Building mental resilience

Half of all mental illness begins by the age of fourteen. That headline from the World Health Organisation (WHO) introduces the theme for World Mental Health Day on 10 October as ‘young people and mental health in a changing world’.


Sadly the WHO introduction goes on to acknowledge that majority of cases of mental illness in young people go unrecognised and untreated with suicide being the second leading cause of death among 15 to 29-year-olds and depression being the third most prevalent illness. In the light of this the WHO is calling for governments, social, healthcare and educational sectors to undertake programs which both improve understanding of mental illness in young people and help those young people to improve mental resilience.


In line with this MHFA England has released a toolkit for use by those who are in contact with young people aged between eight and twenty-four. The toolkit includes facts, infographics and links to resources which help those involved to identify potential causes of mental illness and to provide appropriate support.


It is perhaps important to recognise that those within the upper end of this age range may well already be in the workforce. So whilst toolkits such as these may seem to be more appropriate for schools, employers may also wish to take advantage of the resources provided. One of reasons behind the WHO’s focus on young people is that helping people to build mental resilience when they are young can bring benefits throughout their lives.


However, we shouldn’t ignore the fact that mental illness can affect people at any time. As the mental health charity Mind says on its website “Our mental wellbeing is dynamic. It can change from moment to moment, day to day, month to month or year to year.” And whilst periods of low mental well-being don’t necessarily develop into mental illness, taking steps to build mental resilience can help people to understand and manage their mental well-being.


We probably all know some of the most common trigger points such as bereavement, problems at work or in relationships, or money worries. What is perhaps less understood is the fact that we all react differently to such events and that even if we seem to cope at the time, past events may make us more vulnerable to experiencing periods of low mental well-being at some time in the future.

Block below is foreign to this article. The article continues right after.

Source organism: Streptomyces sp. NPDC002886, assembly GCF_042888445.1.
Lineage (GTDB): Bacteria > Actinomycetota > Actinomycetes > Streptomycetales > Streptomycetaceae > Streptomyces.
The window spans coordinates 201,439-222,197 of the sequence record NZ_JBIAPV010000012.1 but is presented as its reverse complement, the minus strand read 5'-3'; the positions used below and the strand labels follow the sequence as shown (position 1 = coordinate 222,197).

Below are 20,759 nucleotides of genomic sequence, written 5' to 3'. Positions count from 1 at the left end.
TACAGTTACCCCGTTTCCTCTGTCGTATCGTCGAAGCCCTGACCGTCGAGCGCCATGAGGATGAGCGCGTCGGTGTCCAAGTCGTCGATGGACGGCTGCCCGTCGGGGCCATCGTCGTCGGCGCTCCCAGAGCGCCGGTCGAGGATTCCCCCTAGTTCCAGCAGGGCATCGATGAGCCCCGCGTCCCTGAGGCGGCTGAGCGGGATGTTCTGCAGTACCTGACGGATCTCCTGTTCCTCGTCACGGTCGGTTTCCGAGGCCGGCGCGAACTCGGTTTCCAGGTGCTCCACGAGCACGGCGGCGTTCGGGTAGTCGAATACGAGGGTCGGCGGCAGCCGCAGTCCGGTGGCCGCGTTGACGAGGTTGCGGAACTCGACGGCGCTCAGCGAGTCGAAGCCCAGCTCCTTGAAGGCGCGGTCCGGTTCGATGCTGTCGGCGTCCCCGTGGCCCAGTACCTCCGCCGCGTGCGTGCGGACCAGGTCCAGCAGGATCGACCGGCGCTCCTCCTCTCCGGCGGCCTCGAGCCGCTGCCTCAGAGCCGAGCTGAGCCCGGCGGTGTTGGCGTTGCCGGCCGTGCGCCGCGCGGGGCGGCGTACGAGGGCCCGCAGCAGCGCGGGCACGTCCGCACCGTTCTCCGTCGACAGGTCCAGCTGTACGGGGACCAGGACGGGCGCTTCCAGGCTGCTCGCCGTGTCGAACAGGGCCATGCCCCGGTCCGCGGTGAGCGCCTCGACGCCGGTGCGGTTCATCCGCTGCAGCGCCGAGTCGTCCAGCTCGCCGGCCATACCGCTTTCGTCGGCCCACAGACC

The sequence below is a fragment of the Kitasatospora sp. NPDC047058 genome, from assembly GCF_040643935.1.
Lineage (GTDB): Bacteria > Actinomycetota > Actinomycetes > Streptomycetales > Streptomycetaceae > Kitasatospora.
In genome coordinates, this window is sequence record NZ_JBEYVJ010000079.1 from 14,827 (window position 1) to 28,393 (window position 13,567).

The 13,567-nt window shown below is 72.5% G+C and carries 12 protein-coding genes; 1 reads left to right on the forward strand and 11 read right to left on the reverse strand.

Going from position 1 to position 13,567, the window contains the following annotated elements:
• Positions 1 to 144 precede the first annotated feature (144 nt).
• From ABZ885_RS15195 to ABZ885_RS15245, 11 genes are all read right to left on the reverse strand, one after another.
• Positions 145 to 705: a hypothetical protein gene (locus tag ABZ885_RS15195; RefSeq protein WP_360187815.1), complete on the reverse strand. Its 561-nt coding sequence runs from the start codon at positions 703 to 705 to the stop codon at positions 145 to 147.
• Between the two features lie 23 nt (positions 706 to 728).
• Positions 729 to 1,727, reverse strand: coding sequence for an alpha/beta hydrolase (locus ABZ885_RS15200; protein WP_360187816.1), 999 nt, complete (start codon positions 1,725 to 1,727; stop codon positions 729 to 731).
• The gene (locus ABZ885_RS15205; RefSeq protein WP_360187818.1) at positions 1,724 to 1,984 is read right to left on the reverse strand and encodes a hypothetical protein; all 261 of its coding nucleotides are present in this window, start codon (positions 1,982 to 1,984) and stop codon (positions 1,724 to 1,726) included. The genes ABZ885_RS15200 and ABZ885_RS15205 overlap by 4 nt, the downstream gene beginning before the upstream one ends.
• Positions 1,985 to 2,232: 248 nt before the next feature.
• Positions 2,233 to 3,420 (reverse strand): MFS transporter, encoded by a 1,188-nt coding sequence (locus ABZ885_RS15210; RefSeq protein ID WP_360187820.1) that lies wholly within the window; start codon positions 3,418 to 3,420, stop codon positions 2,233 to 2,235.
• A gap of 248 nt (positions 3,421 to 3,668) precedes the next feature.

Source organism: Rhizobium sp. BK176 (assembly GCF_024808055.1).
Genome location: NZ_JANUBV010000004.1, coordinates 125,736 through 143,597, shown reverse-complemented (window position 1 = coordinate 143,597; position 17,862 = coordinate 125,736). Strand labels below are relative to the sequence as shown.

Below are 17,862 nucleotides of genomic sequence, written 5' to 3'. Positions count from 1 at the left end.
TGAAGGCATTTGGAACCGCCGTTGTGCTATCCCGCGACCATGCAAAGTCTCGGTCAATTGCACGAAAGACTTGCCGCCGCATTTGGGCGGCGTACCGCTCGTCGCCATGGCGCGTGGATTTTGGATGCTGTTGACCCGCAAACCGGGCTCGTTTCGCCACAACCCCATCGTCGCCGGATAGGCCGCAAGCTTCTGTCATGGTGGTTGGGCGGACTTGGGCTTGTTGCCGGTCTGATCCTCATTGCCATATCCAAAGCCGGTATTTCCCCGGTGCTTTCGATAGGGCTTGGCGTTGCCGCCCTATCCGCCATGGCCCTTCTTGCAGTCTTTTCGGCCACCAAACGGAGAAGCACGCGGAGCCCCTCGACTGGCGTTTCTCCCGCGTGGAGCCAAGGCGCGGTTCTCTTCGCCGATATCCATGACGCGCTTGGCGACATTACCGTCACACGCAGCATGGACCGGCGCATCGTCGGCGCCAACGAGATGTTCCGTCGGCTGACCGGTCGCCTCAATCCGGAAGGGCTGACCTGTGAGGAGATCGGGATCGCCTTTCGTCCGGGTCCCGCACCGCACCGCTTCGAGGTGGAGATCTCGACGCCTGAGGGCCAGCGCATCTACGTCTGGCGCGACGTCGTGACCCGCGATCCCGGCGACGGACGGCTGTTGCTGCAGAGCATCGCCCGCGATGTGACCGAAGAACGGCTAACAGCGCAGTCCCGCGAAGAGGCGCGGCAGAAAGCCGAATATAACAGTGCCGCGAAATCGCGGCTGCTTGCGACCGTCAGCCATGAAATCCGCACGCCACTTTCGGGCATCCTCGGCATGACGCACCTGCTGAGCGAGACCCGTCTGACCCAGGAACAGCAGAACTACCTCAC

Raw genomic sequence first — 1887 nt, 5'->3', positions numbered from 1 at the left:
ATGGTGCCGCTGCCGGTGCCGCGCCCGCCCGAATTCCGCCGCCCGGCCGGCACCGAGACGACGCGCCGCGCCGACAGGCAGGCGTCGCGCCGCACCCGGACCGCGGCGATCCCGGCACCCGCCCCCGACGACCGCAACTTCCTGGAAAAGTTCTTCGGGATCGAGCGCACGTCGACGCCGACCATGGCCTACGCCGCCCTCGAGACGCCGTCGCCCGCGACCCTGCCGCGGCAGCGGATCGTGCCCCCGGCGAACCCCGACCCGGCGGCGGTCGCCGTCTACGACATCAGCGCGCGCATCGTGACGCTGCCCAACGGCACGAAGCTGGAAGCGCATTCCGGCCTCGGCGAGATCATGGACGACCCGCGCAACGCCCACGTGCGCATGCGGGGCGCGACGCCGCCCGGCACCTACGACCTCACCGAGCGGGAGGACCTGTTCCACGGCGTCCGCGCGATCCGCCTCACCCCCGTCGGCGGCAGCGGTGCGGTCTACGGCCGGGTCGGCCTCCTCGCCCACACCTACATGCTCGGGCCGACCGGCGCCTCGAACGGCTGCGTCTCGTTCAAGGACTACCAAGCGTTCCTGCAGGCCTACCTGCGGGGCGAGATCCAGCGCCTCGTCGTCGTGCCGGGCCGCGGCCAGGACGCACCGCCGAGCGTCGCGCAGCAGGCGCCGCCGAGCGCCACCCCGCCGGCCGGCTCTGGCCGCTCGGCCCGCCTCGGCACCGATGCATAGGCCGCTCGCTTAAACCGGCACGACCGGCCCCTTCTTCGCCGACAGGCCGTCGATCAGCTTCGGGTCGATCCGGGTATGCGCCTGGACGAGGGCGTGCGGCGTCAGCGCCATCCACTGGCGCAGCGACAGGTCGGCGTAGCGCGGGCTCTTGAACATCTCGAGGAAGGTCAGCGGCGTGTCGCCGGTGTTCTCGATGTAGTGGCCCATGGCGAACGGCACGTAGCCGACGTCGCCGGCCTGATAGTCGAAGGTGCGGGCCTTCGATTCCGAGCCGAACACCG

Here again the Mind website has some handy hints and tips which not only look to build an understanding of trigger points but also how to build our own mental resilience. These include building positive relationships, looking after your physical health, and taking time for yourself. Now admittedly when you are feeling stressed, when the to-do list seems to be getting ever longer and your mental energy to tackle any task seems to be getting even lower, taking time for yourself can seem like an impossibility. That’s where building mental resilience comes into play, firstly in making plans in advance in order to cut down on routine tasks or to share the workload, and secondly in being prepared to ask for help when needed.


World Mental Health Day may only crop up once a year but that doesn’t mean that we can ignore mental well-being for the other 364 days. By building awareness and sharing coping strategies we can all make a difference.